Tuesday, 9 February 2010
by leave—I wish to update the House on the Australia-India relationship.
India, the world’s largest democracy, has emerged in recent years as a significant global power, both politically and economically. India is also expanding its strategic reach and capabilities, and is playing an increasingly important role in the security of our region.
- By 2030, India is projected to overtake China as the country with the world’s largest population.
- Some forecast India will be the world’s third largest economy by 2025.
Recognising the implications of India’s rise for Australia’s national interests, over the last two years the Australian government has moved towards placing India firmly in the front rank of Australia’s international partnerships. Making India such a policy priority in Australia’s foreign relations was very long overdue. And that is not just because of India’s rise, but because of the strong convergence of interests and values that we share: trade and investment, strategic and security, people-to-people links. We are natural partners.
As the Prime Minister’s visit to India in November last year illustrated, we are building a comprehensive, enduring strategic partnership between Australia and India. Yet for decades the Australia-India relationship did not receive the consistent focus and attention it deserved. In 2008 I compared Australia’s earlier approaches to India to a Twenty20 cricket match: short bursts of enthusiasm followed by lengthy periods of inactivity. I said then we needed to treat the relationship like a test match and to work with diligence, dedication, application and perseverance day in and day out to extend the partnership.
The era of inactivity and even neglect is over. Australia and India are now heavily engaged on many levels across the economic, political, security and strategic spheres. We know each other better. We understand each other better. Since taking office, the government has worked with India to reshape the bilateral relationship for the long term and for our common good.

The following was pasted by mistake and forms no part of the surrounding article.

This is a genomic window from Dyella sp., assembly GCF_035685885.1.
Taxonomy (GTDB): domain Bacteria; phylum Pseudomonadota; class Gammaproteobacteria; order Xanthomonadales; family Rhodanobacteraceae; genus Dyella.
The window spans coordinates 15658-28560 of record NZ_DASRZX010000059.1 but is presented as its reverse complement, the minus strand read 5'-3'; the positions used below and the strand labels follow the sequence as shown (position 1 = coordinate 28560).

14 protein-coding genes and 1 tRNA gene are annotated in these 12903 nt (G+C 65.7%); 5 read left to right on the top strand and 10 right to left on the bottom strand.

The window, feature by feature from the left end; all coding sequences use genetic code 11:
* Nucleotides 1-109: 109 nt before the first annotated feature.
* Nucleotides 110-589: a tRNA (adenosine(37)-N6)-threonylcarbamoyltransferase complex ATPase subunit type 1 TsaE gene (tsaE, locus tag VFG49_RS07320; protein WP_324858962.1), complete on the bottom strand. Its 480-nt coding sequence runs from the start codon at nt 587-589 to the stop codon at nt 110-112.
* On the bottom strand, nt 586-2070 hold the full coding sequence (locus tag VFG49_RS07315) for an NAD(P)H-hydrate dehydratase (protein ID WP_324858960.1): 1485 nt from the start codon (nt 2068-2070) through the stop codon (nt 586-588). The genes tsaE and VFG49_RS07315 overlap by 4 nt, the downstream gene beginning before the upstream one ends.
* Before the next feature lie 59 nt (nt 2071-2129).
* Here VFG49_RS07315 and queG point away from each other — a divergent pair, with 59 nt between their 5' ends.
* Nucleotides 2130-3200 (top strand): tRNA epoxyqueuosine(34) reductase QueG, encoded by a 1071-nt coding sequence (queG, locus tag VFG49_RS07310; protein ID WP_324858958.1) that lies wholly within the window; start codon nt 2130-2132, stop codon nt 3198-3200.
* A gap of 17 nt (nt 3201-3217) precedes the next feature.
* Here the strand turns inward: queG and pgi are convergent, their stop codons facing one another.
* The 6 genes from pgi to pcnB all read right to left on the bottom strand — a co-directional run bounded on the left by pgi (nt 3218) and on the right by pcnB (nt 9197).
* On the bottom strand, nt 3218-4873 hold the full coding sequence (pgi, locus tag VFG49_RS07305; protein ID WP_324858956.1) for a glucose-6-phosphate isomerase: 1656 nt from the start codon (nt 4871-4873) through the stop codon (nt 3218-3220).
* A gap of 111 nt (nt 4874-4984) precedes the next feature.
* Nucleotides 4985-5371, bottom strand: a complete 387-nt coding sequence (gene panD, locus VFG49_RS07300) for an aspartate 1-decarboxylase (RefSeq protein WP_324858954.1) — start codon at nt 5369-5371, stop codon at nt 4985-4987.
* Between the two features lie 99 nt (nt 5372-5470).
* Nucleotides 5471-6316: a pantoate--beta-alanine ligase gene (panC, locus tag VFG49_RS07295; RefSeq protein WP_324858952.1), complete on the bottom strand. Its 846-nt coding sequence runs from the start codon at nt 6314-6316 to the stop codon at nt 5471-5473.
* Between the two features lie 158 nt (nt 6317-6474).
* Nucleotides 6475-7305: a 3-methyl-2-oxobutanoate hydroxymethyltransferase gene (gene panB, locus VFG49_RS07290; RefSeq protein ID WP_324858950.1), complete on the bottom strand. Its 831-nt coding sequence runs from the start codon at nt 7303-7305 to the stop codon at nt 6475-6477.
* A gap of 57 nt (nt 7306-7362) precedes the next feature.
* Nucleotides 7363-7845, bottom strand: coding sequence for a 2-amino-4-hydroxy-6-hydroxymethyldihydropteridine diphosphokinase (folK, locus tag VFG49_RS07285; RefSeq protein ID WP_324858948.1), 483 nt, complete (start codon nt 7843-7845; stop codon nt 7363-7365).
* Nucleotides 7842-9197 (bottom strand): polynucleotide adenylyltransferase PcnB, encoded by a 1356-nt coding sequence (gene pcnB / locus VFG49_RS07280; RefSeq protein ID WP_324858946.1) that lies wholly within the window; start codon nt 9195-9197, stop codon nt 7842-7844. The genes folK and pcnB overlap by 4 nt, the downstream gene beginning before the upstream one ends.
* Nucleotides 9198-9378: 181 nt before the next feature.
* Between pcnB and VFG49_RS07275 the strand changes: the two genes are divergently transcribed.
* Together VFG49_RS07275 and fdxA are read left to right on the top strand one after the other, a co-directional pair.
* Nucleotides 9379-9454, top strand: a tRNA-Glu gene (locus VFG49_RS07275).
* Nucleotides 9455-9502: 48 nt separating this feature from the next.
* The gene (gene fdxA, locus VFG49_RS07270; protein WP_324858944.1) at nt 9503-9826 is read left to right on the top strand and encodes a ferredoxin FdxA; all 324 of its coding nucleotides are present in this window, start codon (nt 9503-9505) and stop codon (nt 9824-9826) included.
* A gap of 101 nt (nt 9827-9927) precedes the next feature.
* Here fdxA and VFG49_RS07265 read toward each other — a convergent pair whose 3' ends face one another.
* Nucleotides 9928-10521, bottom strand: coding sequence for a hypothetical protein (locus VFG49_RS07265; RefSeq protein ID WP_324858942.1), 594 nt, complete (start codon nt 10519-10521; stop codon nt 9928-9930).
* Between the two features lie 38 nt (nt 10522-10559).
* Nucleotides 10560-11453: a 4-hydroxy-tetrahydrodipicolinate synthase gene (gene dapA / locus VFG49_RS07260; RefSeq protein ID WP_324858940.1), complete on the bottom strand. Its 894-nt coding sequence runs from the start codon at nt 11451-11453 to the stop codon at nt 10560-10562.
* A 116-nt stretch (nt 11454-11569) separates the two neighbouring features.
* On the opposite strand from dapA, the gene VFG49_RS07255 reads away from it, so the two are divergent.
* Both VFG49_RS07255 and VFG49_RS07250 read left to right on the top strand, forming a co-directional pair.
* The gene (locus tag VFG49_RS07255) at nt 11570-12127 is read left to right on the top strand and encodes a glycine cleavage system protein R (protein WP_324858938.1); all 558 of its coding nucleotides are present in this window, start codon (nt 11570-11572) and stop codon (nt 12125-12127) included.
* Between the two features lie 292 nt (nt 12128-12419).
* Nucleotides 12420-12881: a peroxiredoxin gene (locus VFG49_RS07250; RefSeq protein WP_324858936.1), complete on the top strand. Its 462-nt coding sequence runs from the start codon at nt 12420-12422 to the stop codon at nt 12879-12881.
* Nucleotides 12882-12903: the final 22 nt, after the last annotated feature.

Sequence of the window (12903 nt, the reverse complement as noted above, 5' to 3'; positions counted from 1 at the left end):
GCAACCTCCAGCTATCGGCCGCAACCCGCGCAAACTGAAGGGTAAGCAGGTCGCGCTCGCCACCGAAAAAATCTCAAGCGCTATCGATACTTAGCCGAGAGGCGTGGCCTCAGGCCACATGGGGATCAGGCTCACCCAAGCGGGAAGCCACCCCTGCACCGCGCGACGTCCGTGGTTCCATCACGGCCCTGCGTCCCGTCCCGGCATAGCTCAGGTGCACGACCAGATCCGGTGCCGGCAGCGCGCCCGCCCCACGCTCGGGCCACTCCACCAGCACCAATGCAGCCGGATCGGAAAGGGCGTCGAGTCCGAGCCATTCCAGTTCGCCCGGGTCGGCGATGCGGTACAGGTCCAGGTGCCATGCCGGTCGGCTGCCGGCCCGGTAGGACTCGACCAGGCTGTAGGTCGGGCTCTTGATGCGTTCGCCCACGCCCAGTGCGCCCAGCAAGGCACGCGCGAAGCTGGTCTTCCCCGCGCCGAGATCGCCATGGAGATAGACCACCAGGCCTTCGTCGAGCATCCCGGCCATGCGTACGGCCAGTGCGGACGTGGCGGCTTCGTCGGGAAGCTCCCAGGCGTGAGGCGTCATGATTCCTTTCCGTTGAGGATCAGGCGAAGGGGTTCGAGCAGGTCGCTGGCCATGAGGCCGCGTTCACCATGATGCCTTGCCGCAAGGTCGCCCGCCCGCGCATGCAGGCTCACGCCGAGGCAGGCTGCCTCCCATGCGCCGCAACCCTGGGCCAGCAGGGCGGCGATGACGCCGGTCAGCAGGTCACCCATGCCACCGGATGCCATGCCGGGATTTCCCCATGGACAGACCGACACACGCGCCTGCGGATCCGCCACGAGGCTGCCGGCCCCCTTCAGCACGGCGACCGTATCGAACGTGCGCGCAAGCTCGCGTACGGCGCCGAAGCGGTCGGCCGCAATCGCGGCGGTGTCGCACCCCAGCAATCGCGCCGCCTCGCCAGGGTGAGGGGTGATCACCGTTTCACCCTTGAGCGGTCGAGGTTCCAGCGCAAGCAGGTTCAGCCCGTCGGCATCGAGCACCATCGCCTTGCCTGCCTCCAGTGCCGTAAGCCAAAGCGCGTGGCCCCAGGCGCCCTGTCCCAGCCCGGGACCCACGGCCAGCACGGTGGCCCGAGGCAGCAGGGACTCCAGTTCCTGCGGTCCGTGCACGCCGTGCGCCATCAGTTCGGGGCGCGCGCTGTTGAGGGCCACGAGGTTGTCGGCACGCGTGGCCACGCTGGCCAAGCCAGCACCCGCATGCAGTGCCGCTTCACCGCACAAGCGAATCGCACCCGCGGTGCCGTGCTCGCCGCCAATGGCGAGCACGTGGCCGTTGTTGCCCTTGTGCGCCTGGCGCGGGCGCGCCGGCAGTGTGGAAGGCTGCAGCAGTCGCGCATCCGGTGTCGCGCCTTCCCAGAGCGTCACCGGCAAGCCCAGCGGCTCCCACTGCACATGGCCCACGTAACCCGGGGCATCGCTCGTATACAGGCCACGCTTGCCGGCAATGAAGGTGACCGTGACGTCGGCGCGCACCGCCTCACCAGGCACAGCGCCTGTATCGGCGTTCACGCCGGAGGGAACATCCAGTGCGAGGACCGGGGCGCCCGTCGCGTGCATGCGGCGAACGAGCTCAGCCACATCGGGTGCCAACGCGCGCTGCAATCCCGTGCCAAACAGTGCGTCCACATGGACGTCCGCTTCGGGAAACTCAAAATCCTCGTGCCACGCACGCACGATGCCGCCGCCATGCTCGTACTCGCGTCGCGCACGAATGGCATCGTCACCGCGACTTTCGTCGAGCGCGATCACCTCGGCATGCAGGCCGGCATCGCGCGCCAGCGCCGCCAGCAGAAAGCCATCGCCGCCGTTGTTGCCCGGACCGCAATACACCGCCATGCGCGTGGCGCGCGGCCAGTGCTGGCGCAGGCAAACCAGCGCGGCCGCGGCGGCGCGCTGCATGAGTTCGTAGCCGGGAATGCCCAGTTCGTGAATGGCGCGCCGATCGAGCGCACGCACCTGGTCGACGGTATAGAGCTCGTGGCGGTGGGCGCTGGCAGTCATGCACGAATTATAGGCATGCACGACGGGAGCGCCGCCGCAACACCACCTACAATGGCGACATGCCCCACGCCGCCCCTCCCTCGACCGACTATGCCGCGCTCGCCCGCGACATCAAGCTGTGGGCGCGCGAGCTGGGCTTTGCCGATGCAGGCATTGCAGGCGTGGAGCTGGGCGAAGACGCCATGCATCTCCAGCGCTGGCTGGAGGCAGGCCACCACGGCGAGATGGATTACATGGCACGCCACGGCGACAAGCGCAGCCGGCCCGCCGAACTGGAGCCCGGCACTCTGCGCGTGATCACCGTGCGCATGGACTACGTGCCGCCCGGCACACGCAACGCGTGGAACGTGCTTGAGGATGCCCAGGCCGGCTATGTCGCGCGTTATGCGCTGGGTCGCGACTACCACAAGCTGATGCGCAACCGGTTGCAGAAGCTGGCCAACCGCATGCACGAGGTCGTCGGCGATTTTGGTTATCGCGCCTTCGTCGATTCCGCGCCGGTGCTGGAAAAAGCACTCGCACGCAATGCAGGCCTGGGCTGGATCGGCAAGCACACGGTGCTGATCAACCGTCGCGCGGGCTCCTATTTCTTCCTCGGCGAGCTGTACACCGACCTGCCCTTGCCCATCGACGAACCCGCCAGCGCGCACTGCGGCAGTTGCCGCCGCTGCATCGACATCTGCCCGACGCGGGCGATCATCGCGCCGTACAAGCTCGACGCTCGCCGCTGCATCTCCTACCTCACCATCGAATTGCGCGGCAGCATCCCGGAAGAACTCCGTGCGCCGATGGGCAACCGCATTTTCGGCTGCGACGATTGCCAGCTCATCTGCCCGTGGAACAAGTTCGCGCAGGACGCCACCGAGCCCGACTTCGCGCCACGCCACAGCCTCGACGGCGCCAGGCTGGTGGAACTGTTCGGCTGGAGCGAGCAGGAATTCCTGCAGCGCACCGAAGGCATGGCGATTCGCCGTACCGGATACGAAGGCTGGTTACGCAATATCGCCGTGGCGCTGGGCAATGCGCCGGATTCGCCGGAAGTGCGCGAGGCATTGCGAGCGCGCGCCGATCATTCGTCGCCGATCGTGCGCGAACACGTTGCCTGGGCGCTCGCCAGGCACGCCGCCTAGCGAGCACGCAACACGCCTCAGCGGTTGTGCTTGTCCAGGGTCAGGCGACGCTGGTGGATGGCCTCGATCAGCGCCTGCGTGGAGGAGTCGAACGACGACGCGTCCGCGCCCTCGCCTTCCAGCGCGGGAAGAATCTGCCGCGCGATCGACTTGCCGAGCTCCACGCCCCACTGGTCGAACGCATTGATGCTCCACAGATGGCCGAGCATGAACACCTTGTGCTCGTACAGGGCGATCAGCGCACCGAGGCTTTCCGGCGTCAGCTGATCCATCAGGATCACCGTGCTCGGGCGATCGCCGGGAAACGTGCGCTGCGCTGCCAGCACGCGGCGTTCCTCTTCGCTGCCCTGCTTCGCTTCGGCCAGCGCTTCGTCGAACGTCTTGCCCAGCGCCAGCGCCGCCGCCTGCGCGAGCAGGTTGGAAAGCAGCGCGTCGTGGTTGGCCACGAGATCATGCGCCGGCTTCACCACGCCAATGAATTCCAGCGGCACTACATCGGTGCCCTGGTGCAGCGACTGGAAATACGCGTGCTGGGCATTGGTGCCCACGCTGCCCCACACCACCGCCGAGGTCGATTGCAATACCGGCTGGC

Before I set out some overall policy directions for the bilateral relationship, I wish to address a matter that is of great concern to Australians and Indians alike. Over the last decade Australia has emerged as a major destination for Indian students studying abroad. Enrolments of Indian students in Australia have increased at an average annual rate of over 40 per cent since 2002. There were over 120,000 Indian student enrolments in Australia in 2009. Of the 96,000 visas issued last year to Indian students, 47,000 were for students to study in Victoria. Recent contemptible attacks on Indian students and others of Indian origin in Australia have cast a long shadow, not only over our education links, but across our broader relationship and bilateral agenda. These attacks are inexcusable.
Australia needs to take this seriously and we are taking it very seriously. We also need to accept and to understand that it has considerably damaged Australia’s reputation in India and among the Indian people. Indeed it has been widely noticed beyond India and South Asia. On behalf of the Australian government and the Australian people I again express publicly, as I have privately to my counterpart, External Affairs Minister SM Krishna, my deep sympathy and condolences to those Indians who have had family members in Australia attacked and, in some tragic cases, murdered.
Police forces in Australia are investigating all incidents so that we can bring those responsible to justice. We will continue to do our utmost to ensure that the children Indian parents have entrusted into the care of the Australian community remain safe and come home with a first class education and a great Australian experience. We have zero tolerance for racism in this country. If any of these attacks have been racist in nature—and it seems clear some of them have—they will be punished with the full force of the law.